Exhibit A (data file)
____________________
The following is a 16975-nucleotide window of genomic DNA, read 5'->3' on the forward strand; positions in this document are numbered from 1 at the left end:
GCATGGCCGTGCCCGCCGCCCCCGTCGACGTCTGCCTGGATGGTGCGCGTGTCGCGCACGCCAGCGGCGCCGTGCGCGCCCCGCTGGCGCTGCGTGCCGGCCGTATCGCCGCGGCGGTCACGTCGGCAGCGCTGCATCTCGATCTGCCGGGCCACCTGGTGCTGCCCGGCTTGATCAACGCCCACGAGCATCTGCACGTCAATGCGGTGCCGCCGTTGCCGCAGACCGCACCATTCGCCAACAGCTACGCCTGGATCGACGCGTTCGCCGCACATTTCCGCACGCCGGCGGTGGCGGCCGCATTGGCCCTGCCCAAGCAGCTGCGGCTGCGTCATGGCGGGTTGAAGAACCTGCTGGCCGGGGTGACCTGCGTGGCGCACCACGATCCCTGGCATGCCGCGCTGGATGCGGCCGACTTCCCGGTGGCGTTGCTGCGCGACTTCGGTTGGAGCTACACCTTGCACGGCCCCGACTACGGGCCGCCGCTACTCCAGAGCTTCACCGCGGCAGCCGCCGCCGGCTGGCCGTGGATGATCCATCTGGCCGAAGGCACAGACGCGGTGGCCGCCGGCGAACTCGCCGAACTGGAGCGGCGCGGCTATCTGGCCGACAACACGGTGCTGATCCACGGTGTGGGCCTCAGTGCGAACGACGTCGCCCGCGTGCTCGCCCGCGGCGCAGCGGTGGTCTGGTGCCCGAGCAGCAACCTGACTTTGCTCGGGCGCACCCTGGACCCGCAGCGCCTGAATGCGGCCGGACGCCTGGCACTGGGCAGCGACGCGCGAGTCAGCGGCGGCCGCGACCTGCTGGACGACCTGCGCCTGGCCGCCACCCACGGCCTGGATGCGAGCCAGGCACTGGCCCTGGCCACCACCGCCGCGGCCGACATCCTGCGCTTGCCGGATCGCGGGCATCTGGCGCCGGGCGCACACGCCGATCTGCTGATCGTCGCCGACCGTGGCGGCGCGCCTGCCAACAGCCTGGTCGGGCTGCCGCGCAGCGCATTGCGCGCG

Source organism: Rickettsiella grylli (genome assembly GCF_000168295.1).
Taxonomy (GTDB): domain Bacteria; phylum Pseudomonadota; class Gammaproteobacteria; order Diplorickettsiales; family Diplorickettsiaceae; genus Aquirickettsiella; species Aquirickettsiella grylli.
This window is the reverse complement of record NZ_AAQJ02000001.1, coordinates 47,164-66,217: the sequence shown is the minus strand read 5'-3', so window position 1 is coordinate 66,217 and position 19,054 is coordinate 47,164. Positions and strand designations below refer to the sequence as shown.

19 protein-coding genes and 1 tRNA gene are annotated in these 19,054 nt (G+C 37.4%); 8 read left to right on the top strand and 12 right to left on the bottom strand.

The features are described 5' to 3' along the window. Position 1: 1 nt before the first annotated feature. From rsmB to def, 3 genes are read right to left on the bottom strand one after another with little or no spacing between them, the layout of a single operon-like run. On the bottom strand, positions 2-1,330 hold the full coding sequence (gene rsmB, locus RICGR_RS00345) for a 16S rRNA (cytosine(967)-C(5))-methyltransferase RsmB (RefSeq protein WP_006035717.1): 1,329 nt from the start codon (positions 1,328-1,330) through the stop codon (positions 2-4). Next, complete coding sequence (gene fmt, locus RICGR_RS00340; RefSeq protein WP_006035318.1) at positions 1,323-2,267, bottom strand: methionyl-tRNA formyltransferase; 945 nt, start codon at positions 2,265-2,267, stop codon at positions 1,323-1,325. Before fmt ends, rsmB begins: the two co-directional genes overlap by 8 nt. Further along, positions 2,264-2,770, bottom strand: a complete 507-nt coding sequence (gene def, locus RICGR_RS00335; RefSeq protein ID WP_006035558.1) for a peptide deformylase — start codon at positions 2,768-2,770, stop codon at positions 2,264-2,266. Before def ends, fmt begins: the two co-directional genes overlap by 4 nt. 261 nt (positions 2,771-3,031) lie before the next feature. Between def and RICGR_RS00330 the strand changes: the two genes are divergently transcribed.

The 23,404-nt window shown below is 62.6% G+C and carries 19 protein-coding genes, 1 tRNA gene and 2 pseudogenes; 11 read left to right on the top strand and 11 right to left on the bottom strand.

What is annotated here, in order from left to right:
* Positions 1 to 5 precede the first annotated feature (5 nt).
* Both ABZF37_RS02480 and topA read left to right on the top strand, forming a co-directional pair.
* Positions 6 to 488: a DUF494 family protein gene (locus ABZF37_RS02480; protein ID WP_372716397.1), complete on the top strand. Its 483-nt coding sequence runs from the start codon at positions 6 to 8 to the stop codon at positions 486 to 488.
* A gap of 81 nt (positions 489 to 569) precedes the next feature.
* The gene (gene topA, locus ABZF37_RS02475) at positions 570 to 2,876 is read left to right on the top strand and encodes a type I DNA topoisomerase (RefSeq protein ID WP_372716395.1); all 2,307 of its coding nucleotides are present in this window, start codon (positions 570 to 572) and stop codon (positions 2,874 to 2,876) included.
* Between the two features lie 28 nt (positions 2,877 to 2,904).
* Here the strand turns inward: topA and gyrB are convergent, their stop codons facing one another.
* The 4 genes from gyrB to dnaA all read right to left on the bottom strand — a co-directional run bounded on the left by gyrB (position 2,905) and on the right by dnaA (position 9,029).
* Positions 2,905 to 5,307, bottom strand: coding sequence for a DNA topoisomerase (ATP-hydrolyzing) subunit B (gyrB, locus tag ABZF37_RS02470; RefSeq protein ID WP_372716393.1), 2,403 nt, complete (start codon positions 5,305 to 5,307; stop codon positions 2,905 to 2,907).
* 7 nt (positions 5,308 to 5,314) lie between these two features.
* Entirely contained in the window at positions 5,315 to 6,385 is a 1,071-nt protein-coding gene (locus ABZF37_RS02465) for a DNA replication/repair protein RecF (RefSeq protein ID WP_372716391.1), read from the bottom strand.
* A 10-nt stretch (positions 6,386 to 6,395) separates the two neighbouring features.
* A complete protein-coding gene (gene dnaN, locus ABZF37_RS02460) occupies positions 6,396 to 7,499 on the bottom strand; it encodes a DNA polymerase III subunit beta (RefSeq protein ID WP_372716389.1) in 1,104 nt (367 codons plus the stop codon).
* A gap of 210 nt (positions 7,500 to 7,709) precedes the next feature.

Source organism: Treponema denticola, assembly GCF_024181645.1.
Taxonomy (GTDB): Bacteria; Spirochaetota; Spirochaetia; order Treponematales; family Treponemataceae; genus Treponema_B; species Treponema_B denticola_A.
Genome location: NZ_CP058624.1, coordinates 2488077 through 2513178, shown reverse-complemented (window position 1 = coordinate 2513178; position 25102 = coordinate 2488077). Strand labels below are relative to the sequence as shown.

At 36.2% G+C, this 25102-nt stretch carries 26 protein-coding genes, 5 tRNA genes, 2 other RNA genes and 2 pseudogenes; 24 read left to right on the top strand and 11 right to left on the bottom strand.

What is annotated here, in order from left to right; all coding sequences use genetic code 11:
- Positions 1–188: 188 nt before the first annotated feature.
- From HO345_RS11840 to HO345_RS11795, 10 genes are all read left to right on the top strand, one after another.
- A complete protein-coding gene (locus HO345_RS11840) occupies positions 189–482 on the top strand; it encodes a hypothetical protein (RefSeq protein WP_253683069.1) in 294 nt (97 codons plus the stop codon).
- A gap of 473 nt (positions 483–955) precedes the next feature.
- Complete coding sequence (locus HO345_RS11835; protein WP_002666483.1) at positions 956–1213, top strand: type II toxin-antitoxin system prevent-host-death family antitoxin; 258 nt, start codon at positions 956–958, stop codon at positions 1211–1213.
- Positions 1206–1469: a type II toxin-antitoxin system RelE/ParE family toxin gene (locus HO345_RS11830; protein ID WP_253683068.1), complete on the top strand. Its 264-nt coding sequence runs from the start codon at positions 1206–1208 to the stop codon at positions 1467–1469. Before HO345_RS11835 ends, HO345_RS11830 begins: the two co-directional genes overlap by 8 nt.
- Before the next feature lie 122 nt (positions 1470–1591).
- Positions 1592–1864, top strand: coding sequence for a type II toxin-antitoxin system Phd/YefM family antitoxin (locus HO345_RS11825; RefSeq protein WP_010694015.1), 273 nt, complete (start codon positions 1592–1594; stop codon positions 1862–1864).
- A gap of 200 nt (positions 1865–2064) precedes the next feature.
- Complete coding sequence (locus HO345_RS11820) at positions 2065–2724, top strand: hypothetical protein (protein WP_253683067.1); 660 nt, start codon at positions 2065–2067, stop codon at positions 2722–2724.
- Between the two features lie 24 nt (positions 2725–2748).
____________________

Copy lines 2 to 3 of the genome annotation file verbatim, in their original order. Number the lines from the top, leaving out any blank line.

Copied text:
GCATGGCCGTGCCCGCCGCCCCCGTCGACGTCTGCCTGGATGGTGCGCGTGTCGCGCACGCCAGCGGCGCCGTGCGCGCCCCGCTGGCGCTGCGTGCCGGCCGTATCGCCGCGGCGGTCACGTCGGCAGCGCTGCATCTCGATCTGCCGGGCCACCTGGTGCTGCCCGGCTTGATCAACGCCCACGAGCATCTGCACGTCAATGCGGTGCCGCCGTTGCCGCAGACCGCACCATTCGCCAACAGCTACGCCTGGATCGACGCGTTCGCCGCACATTTCCGCACGCCGGCGGTGGCGGCCGCATTGGCCCTGCCCAAGCAGCTGCGGCTGCGTCATGGCGGGTTGAAGAACCTGCTGGCCGGGGTGACCTGCGTGGCGCACCACGATCCCTGGCATGCCGCGCTGGATGCGGCCGACTTCCCGGTGGCGTTGCTGCGCGACTTCGGTTGGAGCTACACCTTGCACGGCCCCGACTACGGGCCGCCGCTACTCCAGAGCTTCACCGCGGCAGCCGCCGCCGGCTGGCCGTGGATGATCCATCTGGCCGAAGGCACAGACGCGGTGGCCGCCGGCGAACTCGCCGAACTGGAGCGGCGCGGCTATCTGGCCGACAACACGGTGCTGATCCACGGTGTGGGCCTCAGTGCGAACGACGTCGCCCGCGTGCTCGCCCGCGGCGCAGCGGTGGTCTGGTGCCCGAGCAGCAACCTGACTTTGCTCGGGCGCACCCTGGACCCGCAGCGCCTGAATGCGGCCGGACGCCTGGCACTGGGCAGCGACGCGCGAGTCAGCGGCGGCCGCGACCTGCTGGACGACCTGCGCCTGGCCGCCACCCACGGCCTGGATGCGAGCCAGGCACTGGCCCTGGCCACCACCGCCGCGGCCGACATCCTGCGCTTGCCGGATCGCGGGCATCTGGCGCCGGGCGCACACGCCGATCTGCTGATCGTCGCCGACCGTGGCGGCGCGCCTGCCAACAGCCTGGTCGGGCTGCCGCGCAGCGCATTGCGCGCG

Source organism: Rickettsiella grylli (genome assembly GCF_000168295.1).